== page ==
OK, your stained glass design - what must it show?
Which is not the best question … -
Rather, who is the design for?
Who must the design instruct, guide or persuade?
A committee? A patron? A priest? A businesswoman or man? Their secretary?
A journalist maybe?
Or is it “just” for you, the glass painter?
Yes, the design must be “fit for purpose”, we can all agree on that.
But this means you must first decide which purpose – or purposes – it must be fit for.
So if you have several important purposes which can’t all be met by one version of the design, then you maybe will need several different versions of the design.
Don’t get upset at this – don’t “shoot the messenger” …
I’m just telling you how things are.
Anyway, here’s what we often do. And even if you decide to do things differently yourself, I’ve got a really useful tip for you – just read through to the end. And enjoy the pictures along the way!
This works for us
Now here at Williams & Byrne, we often prepare three or four versions which are each “finished” in their own particular way.
One design .
One design which convinces the client yet doesn’t mislead them.
This is usually a scale design like this one here, with some important details left out; and I’ll say a lot more about this another time.
Often we’ll also put this sketch in context. For example, here’s an outside photo of the church – you see the kind of ancient place it is.
So … here’s our sketch-in-context.
Two design ..
Often we also do a black-and-white version which is only for us – the glass painters. This shows us the main lines and shadows like this design here.
Three design …
Then one in colour, often full-sized like this one here.
Maybe we’ll show this to the client before we start … or maybe we won’t.
It depends. You see, it’s important not to mislead the client, and full-sized colour designs can often confuse the untrained eye e.g. because non-glass painters find it hard to judge colour as we can (it’s our job, after all).
But, even if we don’t show it to the commissioning client, this version of the design will anyway be useful for journalists.
It’s also very useful for other clients, especially when they’re deciding whether it’s us they want to commission.
They see it. They agree it’s beautifully done. And this assures them we’re good at what we do. (And if they seem worried about the amount of preparation we intend to do, that’s very useful for us to see.)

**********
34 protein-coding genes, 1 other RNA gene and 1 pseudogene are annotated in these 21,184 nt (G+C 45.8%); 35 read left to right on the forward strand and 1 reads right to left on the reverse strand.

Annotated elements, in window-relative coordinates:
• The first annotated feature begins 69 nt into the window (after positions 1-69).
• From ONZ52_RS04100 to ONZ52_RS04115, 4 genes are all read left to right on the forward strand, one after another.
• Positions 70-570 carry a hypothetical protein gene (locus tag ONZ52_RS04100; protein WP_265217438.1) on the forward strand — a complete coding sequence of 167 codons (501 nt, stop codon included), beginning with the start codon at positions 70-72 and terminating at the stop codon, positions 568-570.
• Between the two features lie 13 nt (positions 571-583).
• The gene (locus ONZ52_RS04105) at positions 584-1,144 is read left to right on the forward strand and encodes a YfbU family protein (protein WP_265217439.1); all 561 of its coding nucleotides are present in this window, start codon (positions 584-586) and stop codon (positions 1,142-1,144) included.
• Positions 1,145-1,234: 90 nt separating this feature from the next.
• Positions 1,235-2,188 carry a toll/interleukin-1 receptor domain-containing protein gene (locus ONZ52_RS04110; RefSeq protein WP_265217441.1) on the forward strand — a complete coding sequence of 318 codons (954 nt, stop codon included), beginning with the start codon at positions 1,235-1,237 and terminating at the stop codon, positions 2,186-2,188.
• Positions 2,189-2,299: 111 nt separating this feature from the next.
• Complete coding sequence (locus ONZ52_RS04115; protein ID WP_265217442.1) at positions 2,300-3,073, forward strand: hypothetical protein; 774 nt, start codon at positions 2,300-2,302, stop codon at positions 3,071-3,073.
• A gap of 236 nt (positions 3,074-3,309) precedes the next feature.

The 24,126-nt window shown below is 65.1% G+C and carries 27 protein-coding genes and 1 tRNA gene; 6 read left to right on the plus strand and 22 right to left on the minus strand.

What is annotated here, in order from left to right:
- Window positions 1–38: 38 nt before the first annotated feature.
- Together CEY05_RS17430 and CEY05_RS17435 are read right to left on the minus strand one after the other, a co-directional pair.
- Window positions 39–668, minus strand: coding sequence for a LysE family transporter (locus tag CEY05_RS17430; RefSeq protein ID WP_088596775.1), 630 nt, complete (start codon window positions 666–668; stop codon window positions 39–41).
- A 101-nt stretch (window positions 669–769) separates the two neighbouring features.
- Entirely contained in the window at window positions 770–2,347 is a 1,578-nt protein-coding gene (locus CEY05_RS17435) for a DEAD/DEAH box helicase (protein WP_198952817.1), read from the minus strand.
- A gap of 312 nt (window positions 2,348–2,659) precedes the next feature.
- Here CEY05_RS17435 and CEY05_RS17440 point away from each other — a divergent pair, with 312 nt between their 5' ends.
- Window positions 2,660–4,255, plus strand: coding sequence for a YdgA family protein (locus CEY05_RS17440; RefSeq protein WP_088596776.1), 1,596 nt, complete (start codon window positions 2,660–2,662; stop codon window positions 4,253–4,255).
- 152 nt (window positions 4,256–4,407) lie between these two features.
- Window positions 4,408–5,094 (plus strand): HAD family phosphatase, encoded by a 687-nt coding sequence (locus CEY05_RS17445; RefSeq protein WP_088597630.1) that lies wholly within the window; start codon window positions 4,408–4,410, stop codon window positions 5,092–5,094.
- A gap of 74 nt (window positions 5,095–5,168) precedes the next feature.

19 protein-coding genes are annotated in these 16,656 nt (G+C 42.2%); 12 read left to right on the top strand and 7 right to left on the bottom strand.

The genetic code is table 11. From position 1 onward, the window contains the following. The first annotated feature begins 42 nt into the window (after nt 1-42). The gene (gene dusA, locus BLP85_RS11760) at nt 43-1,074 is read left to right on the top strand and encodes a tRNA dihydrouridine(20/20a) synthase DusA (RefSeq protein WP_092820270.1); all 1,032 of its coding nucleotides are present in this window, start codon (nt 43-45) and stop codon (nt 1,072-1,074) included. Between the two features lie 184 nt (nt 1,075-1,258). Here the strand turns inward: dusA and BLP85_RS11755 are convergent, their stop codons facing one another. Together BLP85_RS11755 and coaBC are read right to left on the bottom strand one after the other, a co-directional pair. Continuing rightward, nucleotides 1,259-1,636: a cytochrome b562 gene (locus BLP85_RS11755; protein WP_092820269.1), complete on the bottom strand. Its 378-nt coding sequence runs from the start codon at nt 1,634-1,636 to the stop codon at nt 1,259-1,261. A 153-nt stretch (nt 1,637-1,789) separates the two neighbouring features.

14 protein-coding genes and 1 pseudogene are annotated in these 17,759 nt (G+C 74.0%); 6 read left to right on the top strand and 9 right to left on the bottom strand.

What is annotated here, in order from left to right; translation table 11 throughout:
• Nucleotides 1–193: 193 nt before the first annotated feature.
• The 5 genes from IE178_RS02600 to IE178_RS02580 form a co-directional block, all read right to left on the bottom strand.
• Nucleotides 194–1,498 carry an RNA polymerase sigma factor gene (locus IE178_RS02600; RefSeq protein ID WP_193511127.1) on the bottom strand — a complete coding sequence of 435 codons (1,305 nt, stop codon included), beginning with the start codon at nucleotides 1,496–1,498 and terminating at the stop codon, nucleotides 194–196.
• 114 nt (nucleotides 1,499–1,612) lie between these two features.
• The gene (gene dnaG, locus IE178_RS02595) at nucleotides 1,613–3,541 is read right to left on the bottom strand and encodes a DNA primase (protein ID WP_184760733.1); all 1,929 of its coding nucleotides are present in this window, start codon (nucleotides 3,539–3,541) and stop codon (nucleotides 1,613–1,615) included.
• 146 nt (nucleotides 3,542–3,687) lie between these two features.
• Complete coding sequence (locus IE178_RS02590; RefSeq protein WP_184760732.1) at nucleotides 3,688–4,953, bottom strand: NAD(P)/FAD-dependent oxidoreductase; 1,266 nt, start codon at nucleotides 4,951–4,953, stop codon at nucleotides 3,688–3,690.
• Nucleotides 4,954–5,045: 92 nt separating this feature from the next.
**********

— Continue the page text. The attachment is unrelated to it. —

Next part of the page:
Not forgetting – four!
And then there is also the cut-line … That’s just as much a “design” as all the others.
And the rule is …
So how many versions do you need?
There’s no fixed rule. You must decide what works best for you.
Then just do it.
If there is a rule, it’s this – never avoid work on the design … never do anything less what you must in order to do the best work you can.
OK, OK – I know time is money. Believe me, I know how time is money.
But let me tell you something else.
Time is also … time.
Your painted glass might last 100 years or more – so what’s the mad rush to start painting?
Make the design your own – even if (especially if) it’s someone else’s
Even if you don’t do designs like ours, here’s an important quick tip …
When I’m using another person’s design, I nearly always begin by using tracing paper to make my own copy of its lines. Maybe I’ll even do this two or three times … – this is my way of making the image mine, of preparing myself to paint it. (It’s a bit like an actor rehearsing their words.)
And here’s the reason …
If I make a complete mess of the image just copying it on tracing paper – with a pencil, which is really easy – what chance do I stand of doing it well with brush on glass with paint (which is trickier by far)?
So that’s what I suggest you also do … like if you use any of our designs – first make your own copy with pencil and paper. It’s time well spent.
The point is, keep at the paper version until you really get to know the image. Just keep on making traced copies on paper until you have one you really like … – Then it’s yours to paint on glass.
You’ll see the difference.
Preparation is everything. So rehearse the lines and shapes before you paint them onto glass “for real”. Like I said, you’ll see the difference.
Now one last point.
I know many of you also teach others about stained glass painting. Well, my point is, get your students to make their own hand-drawn copy of the lines you want them to paint on glass. Don’t just let them use a photocopy or computer print-out. It doesn’t matter if their hand-drawn copy differs slightly from the original, because their confidence will grow.
A calm glass painter always paints better than an anxious one.
P.S. In my next post, I’ll tell you something about suppliers. You know, the people you pay to send you the materials you need to do your work. You’ll enjoy this story! Yes, on the one hand, there are good suppliers like PELI Glass and Reusche. On the other hand … well, you’ll see there’s one supplier we use as rarely as possible. And I’m going to tell you why. Yes, you’ll enjoy this story. And the supplier is … – ?
P.P.S. I also want to tell you what’s important about Damian Hirst’s skull. It’s another very important point about how to value and price the work you do. But that’s all coming up after I explain why we rarely use this particular supplier …
Get more tips here.